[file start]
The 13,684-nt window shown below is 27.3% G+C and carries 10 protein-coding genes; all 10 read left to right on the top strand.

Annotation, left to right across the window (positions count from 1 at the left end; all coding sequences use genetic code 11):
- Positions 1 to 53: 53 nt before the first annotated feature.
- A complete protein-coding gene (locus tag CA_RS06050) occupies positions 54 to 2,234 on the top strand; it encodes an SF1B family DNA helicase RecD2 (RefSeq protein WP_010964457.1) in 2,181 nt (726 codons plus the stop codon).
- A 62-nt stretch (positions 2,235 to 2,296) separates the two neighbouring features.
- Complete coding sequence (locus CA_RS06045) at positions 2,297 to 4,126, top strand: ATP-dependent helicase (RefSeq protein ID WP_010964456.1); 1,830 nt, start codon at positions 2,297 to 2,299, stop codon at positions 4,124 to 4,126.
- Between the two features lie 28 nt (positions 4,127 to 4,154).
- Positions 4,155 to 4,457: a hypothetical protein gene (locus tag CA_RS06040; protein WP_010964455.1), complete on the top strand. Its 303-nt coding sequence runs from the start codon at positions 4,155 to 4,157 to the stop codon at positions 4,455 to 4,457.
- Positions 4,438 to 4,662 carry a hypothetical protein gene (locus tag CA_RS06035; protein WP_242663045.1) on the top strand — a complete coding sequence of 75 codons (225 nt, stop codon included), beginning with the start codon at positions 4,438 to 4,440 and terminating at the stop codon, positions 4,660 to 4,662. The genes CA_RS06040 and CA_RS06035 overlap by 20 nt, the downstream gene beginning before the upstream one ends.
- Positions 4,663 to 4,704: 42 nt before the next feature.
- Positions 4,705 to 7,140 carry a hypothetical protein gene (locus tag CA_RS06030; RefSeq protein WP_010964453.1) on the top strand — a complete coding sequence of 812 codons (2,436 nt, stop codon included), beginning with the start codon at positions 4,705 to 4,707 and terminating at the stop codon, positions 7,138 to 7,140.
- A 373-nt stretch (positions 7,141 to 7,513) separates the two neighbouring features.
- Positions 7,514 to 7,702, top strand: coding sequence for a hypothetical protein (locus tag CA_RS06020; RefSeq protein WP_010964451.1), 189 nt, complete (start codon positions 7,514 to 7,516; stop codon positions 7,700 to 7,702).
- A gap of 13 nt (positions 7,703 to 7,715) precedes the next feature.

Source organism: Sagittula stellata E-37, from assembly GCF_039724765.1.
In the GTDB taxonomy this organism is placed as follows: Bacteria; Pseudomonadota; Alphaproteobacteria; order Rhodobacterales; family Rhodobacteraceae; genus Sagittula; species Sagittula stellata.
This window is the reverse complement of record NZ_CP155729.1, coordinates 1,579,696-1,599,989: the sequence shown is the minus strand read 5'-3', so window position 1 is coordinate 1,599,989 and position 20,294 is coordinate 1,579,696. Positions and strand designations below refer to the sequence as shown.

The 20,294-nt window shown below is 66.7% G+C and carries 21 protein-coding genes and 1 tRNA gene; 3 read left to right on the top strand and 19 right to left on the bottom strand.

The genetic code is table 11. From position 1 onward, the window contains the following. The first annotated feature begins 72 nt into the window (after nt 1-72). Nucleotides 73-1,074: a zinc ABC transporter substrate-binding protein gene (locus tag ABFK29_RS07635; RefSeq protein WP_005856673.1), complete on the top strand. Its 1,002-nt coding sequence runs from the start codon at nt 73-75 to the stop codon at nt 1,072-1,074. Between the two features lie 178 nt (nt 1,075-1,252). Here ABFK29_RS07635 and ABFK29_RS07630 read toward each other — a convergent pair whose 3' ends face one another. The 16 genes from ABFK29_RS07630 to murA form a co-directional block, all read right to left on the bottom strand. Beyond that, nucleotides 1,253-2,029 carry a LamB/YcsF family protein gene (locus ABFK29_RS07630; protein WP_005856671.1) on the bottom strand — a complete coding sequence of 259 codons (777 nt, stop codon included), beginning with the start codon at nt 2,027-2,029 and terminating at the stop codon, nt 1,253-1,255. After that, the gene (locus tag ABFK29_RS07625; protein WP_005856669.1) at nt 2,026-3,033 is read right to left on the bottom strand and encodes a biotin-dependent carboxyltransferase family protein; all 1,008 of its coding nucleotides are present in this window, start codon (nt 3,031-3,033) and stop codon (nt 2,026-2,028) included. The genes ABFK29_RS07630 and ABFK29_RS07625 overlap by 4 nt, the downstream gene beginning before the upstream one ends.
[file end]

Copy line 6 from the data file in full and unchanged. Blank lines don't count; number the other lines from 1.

- Complete coding sequence (locus CA_RS06045) at positions 2,297 to 4,126, top strand: ATP-dependent helicase (RefSeq protein ID WP_010964456.1); 1,830 nt, start codon at positions 2,297 to 2,299, stop codon at positions 4,124 to 4,126.